Chicago

Julia Fish

Feigen Inc.

At first glance, Julia Fish’s recent paintings read as somewhat abraded views of nature whose particularity has been slowly drained from them. What she actually accomplishes is something rather different and wonderfully complex: Fish manages to create distillations of her experiences with nature and yet provide evocative readings, reducing anecdotal description to prompt reflection on the essences just beyond the world of appearances. In its way, this is a form of quiet thunder, and the tranquility of her new work is simultaneously intense and hard-won.

Walk, 1993, seems no more than a bit of garden walkway, an accretion of bricks laid out in a rather random and lazy pattern. Seen from above, the bricks and their earthen interstices look like some detail of a spider’s web, appearing to demonstrate the rules of perspective by receding a bit toward the top of this pointedly vertical painting. Fish slows up the reading of this image by employing unexpected colors that seem stretched a hue too far, but that actually introduce poetic affinities. Her bricks are a pungent, cinnamon-brown, and they rest above rich-olive dirt, shades that might have their origin in particular moments in the world that surrounds Fish, but are now rendered in a tonal equanimity saturated with decision and reflection. No brick is scuffed, stained, or mottled, and no segment of ground gets interrupted by a pebble or crushed piece of paper; this is not merely a specific place, it becomes a mantra on the concept of knowing a small bit of the world. It is the finite actually being transformed into the infinite, and it is Fish’s special skill and sensitivity to seek that transformation—as if the opposite is probably occurring.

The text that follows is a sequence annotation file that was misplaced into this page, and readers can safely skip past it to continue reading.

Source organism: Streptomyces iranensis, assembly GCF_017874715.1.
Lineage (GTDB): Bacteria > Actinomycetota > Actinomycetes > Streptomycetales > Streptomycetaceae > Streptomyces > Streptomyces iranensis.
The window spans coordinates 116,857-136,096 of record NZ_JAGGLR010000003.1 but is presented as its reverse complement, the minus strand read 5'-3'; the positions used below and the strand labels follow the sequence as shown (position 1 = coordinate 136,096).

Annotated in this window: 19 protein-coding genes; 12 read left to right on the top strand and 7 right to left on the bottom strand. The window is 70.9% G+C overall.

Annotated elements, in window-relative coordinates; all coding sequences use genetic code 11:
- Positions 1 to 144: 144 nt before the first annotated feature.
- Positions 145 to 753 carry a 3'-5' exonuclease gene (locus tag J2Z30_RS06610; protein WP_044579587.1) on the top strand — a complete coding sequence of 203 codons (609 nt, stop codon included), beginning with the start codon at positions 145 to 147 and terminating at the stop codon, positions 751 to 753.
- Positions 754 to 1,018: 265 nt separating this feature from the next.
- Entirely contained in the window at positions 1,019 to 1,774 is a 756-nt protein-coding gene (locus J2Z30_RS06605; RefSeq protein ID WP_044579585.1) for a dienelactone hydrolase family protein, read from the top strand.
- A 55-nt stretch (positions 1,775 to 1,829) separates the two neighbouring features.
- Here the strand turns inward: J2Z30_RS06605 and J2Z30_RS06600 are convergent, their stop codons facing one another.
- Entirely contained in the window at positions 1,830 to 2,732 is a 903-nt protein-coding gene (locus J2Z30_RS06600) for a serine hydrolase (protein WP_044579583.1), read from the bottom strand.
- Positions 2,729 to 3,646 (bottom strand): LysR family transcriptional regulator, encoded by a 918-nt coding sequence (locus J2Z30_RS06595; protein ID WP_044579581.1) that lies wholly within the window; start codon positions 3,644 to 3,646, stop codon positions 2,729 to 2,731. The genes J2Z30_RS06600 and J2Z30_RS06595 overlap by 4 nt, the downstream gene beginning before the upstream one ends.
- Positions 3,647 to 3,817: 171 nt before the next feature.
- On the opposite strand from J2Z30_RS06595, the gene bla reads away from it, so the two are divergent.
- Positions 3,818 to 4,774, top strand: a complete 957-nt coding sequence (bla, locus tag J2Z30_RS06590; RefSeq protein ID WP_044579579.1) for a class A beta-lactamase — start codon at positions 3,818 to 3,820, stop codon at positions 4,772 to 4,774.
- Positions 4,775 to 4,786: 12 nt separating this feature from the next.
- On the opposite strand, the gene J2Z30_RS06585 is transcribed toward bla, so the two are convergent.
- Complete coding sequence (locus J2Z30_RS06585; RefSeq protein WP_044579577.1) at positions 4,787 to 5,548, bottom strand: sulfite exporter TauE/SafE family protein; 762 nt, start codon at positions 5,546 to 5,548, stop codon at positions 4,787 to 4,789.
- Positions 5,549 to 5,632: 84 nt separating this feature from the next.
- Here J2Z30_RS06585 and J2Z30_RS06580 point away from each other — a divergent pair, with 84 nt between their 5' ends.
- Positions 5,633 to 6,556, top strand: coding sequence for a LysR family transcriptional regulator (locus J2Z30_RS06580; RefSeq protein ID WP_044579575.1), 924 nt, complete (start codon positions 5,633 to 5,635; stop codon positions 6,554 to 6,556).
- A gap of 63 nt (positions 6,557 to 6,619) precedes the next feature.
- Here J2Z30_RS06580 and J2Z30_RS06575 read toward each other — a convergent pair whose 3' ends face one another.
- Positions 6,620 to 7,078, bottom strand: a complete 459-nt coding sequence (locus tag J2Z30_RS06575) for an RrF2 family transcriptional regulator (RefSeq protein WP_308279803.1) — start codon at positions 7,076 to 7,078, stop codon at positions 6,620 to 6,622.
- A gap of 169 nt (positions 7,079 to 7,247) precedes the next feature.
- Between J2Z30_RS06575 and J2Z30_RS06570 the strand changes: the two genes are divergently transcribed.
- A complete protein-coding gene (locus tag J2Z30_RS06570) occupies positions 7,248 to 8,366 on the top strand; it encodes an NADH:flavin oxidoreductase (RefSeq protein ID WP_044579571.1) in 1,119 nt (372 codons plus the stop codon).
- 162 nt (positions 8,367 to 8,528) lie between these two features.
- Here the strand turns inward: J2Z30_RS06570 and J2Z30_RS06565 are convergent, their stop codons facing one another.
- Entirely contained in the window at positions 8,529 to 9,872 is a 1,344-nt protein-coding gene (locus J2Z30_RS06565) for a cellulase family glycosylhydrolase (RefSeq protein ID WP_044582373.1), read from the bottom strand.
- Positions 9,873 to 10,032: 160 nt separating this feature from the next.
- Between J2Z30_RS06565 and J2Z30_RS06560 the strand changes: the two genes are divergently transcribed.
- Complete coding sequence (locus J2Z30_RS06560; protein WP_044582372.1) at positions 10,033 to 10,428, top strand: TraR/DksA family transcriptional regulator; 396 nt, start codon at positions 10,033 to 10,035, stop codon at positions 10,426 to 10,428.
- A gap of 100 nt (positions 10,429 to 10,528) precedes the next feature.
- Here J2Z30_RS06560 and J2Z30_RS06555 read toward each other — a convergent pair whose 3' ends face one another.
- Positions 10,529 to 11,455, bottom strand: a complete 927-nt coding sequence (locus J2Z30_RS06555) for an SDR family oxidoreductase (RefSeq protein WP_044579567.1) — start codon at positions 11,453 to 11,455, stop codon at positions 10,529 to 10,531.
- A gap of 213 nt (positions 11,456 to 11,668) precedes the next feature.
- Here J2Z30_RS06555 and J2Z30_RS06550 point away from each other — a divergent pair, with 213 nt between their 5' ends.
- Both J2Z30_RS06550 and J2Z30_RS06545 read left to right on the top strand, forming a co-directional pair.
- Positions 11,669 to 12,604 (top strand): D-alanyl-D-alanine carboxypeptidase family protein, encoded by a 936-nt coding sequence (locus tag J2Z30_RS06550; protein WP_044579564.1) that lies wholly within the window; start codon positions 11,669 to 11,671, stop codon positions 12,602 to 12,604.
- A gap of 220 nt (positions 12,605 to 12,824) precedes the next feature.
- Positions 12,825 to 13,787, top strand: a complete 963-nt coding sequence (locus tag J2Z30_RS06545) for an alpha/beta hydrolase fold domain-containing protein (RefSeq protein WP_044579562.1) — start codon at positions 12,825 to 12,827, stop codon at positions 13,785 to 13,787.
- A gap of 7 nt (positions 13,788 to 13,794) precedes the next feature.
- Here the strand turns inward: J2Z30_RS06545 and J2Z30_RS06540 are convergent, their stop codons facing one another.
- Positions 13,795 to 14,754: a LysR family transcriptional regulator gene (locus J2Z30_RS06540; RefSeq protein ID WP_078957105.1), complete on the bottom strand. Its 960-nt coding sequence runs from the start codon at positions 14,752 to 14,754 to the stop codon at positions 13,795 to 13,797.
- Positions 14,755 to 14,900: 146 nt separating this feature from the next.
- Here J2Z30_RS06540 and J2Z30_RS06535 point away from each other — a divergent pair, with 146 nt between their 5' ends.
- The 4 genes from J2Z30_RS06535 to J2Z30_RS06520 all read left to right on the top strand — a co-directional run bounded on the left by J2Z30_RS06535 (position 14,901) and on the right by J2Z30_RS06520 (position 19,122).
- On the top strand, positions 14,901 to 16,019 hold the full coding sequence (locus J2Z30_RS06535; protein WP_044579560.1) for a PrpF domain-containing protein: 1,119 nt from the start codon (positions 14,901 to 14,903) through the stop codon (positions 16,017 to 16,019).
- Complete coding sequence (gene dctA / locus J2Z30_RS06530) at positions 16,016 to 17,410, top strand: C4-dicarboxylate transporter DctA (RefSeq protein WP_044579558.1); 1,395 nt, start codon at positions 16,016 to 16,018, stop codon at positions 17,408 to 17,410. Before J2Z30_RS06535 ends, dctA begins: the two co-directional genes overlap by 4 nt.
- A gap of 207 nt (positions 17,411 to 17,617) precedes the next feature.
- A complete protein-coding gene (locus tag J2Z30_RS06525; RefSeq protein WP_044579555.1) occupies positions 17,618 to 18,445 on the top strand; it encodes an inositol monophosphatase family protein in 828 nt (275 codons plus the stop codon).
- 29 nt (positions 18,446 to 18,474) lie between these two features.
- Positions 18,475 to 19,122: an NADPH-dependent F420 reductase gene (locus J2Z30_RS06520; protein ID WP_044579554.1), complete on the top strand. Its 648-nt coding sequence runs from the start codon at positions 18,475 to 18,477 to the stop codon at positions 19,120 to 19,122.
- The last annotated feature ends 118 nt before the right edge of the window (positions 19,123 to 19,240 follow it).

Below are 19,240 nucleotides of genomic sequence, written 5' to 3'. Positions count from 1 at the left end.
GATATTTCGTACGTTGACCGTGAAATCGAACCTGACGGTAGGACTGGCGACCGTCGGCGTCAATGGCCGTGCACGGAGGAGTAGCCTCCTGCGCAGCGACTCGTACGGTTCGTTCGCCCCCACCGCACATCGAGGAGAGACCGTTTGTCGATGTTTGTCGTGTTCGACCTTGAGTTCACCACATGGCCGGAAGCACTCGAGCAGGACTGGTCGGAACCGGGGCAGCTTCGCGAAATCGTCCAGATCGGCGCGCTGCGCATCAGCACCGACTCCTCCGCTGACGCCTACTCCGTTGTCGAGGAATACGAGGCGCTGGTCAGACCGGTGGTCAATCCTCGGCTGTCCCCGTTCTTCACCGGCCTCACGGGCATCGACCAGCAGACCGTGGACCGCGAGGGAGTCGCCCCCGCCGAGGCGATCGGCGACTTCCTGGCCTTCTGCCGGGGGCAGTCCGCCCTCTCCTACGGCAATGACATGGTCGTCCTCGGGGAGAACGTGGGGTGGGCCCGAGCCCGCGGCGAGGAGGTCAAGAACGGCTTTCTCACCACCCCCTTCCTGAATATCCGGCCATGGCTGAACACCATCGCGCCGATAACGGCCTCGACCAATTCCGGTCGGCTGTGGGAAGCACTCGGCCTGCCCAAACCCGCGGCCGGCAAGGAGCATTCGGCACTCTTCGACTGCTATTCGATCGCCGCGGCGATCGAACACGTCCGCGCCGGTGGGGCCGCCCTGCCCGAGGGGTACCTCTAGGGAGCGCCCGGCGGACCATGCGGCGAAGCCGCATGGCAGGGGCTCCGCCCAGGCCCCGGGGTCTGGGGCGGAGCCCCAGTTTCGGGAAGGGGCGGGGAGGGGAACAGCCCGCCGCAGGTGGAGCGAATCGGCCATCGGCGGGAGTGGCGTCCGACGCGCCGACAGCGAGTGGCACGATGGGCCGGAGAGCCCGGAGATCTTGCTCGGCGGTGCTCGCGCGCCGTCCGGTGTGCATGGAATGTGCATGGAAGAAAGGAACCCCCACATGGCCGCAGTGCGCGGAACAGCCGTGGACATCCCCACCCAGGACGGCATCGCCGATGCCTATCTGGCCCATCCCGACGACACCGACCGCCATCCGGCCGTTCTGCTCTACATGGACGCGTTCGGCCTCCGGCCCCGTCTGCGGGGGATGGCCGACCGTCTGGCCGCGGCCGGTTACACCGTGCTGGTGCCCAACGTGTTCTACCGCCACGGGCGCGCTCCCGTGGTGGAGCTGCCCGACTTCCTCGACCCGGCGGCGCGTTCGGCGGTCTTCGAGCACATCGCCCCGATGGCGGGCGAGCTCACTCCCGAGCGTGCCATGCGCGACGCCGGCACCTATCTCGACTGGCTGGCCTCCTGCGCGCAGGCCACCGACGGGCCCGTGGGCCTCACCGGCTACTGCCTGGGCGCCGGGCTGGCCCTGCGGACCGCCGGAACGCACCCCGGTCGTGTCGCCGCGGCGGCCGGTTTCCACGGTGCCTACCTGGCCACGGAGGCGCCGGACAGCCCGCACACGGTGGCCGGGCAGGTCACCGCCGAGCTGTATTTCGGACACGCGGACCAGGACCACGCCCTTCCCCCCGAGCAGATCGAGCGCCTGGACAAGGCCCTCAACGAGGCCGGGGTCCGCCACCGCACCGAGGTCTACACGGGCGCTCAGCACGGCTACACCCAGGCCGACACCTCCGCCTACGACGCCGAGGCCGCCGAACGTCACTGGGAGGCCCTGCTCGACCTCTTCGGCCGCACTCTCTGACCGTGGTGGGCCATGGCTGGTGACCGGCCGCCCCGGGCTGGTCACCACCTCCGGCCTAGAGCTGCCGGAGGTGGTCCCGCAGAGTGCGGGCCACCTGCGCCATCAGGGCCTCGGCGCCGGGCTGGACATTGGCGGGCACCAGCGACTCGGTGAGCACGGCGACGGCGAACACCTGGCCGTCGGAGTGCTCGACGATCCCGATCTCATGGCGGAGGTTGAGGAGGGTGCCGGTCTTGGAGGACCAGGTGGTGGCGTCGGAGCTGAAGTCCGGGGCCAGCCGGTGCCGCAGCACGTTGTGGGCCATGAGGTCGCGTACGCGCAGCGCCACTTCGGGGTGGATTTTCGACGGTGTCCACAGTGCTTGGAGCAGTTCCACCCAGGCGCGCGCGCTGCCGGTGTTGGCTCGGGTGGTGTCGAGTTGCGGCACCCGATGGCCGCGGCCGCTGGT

Fish has been working on a series of paintings based on extrapolations of the views she gets through the squarish windows of her studio, of which two, Ivy, 1992, and Flurries, 1993, were shown here. Ivy is a paean of green, an allover carpet of pointy leaflike forms that never seem to describe any actual leaves, offering us instead a complete immersion in a verdancy that nature only suggests. Fish’s distillations hover at the edge of abstraction, while remaining rooted in the stuff of the world. Flurries is a blast of winter wind, a pristine icy blue dappled with flakes of white swirling about in perpetual random rhythms, creating a constellation of the very small that inexorably begins to suggest the very large. The entire universe, all of its components, all of its variety and possibilities, finds itself playing out its dictates just beyond Fish’s studio windows. Her work continues to chart its cosmology with unerring patience, cunning, and understanding.

James Yood